The Master said, "The superior man holds righteousness to be of highest importance.
A man in a superior situation, having valor without righteousness, will be guilty of insubordination,
one of the lower people having valor without righteousness, will commit robbery."
Tsze-kung said, "Has the superior man his hatreds also?" The Master said, "He has his hatreds.
He hates those who proclaim the evil of others, he hates the man who, being in a low station, slanders his superiors,
He hates those who have valor merely, and are unobservant of propriety,
He hates those who are forward and determined, and, at the same time, of contracted understanding."
The Master then inquired, "Ts'ze, have you also your hatreds?"
Tsze-kung replied, "I hate those who pry out matters, and ascribe the knowledge to their wisdom,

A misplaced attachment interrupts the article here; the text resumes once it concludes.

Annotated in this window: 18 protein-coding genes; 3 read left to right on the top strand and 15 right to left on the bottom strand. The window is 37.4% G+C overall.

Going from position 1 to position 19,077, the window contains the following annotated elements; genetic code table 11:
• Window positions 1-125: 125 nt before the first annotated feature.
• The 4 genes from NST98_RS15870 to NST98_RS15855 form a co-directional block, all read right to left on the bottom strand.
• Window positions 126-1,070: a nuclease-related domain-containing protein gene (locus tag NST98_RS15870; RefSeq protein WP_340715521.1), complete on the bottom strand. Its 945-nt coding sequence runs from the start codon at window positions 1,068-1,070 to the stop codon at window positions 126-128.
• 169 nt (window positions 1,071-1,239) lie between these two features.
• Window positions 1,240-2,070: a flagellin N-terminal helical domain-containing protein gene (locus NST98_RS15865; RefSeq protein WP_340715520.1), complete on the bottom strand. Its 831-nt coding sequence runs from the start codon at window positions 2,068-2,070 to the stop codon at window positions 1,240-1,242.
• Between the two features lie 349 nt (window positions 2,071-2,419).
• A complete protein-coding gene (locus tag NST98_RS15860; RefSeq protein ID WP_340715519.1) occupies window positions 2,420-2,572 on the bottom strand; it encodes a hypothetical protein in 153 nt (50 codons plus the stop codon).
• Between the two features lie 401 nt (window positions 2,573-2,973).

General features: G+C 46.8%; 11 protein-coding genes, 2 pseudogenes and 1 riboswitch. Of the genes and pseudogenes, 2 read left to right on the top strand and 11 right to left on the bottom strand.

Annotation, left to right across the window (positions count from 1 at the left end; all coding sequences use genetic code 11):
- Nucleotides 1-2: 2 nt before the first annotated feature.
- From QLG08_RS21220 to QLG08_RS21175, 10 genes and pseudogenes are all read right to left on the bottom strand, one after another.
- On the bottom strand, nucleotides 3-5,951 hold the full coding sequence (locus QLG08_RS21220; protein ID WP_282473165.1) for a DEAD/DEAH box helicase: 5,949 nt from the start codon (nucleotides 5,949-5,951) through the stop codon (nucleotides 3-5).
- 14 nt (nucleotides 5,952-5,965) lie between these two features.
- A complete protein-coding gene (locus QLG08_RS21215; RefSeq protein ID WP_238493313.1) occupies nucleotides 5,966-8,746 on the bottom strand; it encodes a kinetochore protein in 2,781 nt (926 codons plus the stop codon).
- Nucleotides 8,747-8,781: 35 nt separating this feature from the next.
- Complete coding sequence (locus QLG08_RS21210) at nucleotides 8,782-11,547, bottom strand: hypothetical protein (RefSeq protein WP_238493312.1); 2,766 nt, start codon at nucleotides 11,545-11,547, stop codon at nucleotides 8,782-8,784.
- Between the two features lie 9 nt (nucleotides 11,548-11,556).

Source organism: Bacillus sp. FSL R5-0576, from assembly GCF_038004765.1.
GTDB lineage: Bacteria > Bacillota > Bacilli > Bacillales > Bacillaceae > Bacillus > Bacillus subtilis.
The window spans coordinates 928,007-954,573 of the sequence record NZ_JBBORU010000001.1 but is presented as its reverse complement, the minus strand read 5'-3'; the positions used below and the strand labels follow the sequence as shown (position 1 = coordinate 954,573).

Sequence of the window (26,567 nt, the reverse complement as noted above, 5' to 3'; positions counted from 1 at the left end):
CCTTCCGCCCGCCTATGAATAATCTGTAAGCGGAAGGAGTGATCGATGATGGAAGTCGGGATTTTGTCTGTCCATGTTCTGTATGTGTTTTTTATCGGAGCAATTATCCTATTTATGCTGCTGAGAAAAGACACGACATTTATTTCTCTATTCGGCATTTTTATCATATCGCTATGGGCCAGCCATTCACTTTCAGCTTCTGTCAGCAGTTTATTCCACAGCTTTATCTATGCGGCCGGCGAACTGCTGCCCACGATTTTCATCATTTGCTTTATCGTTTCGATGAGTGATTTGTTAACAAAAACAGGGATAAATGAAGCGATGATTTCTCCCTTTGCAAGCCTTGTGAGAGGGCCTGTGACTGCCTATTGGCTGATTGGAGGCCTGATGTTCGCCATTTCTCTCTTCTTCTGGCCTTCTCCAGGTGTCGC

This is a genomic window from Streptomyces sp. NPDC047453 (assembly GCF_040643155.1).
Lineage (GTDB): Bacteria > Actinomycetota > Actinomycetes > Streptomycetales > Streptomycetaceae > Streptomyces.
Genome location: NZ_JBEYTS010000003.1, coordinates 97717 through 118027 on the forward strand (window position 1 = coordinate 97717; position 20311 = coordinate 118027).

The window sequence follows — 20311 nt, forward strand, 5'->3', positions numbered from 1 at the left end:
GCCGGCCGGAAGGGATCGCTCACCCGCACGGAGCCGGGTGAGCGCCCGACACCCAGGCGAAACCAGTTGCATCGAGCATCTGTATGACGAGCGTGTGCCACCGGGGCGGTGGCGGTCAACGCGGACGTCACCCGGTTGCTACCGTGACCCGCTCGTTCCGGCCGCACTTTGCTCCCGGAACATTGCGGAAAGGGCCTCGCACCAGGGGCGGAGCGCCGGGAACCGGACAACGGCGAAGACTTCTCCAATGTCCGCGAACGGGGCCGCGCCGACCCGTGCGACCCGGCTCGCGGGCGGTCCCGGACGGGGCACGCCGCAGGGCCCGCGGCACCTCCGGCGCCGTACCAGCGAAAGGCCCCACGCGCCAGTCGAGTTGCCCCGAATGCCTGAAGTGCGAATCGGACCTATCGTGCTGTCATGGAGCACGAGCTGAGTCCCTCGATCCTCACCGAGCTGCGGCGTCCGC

I hate those who are only not modest, and think that they are valorous,
I hate those who make known secrets, and think that they are straightforward."
The Master said, "Of all people, girls and servants are the most difficult to behave to,
If you are familiar with them, they lose their humility, if you maintain a reserve towards them, they are discontented."
The Master said, "When a man at forty is the object of dislike, he will always continue what he is."